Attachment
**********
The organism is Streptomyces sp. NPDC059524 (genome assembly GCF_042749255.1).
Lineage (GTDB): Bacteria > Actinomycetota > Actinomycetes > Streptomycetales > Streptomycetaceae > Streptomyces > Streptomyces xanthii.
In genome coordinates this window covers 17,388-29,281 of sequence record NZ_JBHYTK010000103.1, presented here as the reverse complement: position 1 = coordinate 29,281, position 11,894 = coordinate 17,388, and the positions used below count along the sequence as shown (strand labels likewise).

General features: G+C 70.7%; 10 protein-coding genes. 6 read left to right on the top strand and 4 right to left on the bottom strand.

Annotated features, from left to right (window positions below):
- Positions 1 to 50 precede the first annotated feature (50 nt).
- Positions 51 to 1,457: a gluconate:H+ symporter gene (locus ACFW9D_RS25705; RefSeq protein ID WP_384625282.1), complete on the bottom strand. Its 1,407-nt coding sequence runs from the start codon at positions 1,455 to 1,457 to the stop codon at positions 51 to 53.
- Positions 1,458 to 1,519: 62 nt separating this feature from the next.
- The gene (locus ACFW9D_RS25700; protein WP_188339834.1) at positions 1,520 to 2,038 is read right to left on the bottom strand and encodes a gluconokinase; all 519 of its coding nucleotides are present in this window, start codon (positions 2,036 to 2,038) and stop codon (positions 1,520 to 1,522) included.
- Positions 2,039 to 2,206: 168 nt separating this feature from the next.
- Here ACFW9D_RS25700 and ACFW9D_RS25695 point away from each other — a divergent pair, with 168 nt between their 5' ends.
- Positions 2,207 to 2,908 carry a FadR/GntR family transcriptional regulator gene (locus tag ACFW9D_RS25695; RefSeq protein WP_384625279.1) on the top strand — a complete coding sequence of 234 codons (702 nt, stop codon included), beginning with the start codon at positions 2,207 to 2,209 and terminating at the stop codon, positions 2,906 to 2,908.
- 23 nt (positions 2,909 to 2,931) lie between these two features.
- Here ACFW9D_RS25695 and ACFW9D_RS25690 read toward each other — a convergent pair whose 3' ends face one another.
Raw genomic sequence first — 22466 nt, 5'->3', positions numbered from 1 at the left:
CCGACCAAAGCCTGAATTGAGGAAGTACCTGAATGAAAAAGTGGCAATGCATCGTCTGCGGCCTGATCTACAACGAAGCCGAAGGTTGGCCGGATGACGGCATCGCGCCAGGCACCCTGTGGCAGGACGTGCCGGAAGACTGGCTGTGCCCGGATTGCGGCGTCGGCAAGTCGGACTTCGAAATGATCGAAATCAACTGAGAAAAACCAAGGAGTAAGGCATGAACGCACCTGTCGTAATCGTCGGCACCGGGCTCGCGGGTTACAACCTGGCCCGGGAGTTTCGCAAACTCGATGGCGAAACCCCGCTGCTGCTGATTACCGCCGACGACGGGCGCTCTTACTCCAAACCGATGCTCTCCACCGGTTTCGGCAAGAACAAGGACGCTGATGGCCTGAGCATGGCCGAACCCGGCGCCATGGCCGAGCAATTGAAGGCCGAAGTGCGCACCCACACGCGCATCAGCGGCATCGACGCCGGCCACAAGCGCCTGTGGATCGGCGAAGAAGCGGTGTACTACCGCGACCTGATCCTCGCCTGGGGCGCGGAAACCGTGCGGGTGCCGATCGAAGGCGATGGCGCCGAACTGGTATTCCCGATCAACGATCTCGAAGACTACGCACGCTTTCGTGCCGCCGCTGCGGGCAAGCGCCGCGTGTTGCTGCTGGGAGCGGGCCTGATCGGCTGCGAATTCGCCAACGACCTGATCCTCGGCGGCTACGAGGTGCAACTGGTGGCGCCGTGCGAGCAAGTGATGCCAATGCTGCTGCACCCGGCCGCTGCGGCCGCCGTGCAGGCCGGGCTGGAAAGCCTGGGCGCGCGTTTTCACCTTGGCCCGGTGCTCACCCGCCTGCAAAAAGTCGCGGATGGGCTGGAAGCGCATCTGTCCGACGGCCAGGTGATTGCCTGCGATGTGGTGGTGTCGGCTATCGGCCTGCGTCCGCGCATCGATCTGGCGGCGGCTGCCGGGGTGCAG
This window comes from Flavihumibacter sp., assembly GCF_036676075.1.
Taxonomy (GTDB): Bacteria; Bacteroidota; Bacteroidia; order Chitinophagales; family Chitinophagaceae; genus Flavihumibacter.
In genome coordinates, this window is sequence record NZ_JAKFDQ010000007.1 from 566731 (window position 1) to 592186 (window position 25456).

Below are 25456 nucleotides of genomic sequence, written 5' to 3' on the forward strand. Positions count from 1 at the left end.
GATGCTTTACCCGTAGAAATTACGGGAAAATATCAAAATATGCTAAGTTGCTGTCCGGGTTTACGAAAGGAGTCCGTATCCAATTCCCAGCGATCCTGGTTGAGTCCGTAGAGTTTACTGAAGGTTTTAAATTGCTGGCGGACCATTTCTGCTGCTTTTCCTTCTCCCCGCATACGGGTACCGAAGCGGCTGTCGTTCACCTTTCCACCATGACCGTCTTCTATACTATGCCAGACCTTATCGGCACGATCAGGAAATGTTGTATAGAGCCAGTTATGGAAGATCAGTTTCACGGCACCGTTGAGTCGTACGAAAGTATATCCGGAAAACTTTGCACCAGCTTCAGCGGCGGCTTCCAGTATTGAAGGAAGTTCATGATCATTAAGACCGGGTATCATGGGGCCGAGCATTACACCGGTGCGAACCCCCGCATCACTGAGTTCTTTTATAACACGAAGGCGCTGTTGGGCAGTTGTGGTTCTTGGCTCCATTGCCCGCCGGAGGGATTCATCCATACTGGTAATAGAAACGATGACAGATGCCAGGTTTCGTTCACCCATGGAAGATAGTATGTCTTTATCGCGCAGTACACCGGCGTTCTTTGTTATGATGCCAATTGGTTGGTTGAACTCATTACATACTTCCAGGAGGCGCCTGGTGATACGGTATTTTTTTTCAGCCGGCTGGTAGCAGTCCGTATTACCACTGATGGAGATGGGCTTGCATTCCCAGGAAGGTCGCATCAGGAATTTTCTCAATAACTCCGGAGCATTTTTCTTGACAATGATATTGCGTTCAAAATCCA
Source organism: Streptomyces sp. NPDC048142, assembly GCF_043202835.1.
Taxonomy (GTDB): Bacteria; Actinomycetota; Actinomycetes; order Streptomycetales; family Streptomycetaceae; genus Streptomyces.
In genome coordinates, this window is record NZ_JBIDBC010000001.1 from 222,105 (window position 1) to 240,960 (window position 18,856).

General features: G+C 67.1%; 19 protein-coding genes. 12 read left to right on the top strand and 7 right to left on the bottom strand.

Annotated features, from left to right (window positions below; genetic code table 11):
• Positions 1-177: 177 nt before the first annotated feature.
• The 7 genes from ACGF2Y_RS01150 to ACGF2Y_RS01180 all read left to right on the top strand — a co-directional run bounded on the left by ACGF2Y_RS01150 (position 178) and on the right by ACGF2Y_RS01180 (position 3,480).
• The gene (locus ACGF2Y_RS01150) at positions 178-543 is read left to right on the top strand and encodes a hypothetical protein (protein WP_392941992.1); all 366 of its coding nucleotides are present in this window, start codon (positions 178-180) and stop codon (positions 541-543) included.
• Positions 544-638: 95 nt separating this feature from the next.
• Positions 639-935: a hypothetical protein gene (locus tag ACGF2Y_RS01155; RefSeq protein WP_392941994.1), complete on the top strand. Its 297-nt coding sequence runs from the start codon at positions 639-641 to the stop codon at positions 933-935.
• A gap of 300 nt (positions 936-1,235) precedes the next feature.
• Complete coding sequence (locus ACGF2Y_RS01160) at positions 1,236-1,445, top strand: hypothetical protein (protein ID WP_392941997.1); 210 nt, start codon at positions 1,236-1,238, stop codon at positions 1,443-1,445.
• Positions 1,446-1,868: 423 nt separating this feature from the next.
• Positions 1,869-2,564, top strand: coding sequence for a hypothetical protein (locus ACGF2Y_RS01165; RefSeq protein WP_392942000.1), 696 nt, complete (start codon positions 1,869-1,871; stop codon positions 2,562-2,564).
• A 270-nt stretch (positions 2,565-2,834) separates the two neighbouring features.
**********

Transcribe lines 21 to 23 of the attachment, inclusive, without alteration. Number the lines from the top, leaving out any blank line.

GATGCTTTACCCGTAGAAATTACGGGAAAATATCAAAATATGCTAAGTTGCTGTCCGGGTTTACGAAAGGAGTCCGTATCCAATTCCCAGCGATCCTGGTTGAGTCCGTAGAGTTTACTGAAGGTTTTAAATTGCTGGCGGACCATTTCTGCTGCTTTTCCTTCTCCCCGCATACGGGTACCGAAGCGGCTGTCGTTCACCTTTCCACCATGACCGTCTTCTATACTATGCCAGACCTTATCGGCACGATCAGGAAATGTTGTATAGAGCCAGTTATGGAAGATCAGTTTCACGGCACCGTTGAGTCGTACGAAAGTATATCCGGAAAACTTTGCACCAGCTTCAGCGGCGGCTTCCAGTATTGAAGGAAGTTCATGATCATTAAGACCGGGTATCATGGGGCCGAGCATTACACCGGTGCGAACCCCCGCATCACTGAGTTCTTTTATAACACGAAGGCGCTGTTGGGCAGTTGTGGTTCTTGGCTCCATTGCCCGCCGGAGGGATTCATCCATACTGGTAATAGAAACGATGACAGATGCCAGGTTTCGTTCACCCATGGAAGATAGTATGTCTTTATCGCGCAGTACACCGGCGTTCTTTGTTATGATGCCAATTGGTTGGTTGAACTCATTACATACTTCCAGGAGGCGCCTGGTGATACGGTATTTTTTTTCAGCCGGCTGGTAGCAGTCCGTATTACCACTGATGGAGATGGGCTTGCATTCCCAGGAAGGTCGCATCAGGAATTTTCTCAATAACTCCGGAGCATTTTTCTTGACAATGATATTGCGTTCAAAATCCA
Source organism: Streptomyces sp. NPDC048142, assembly GCF_043202835.1.
Taxonomy (GTDB): Bacteria; Actinomycetota; Actinomycetes; order Streptomycetales; family Streptomycetaceae; genus Streptomyces.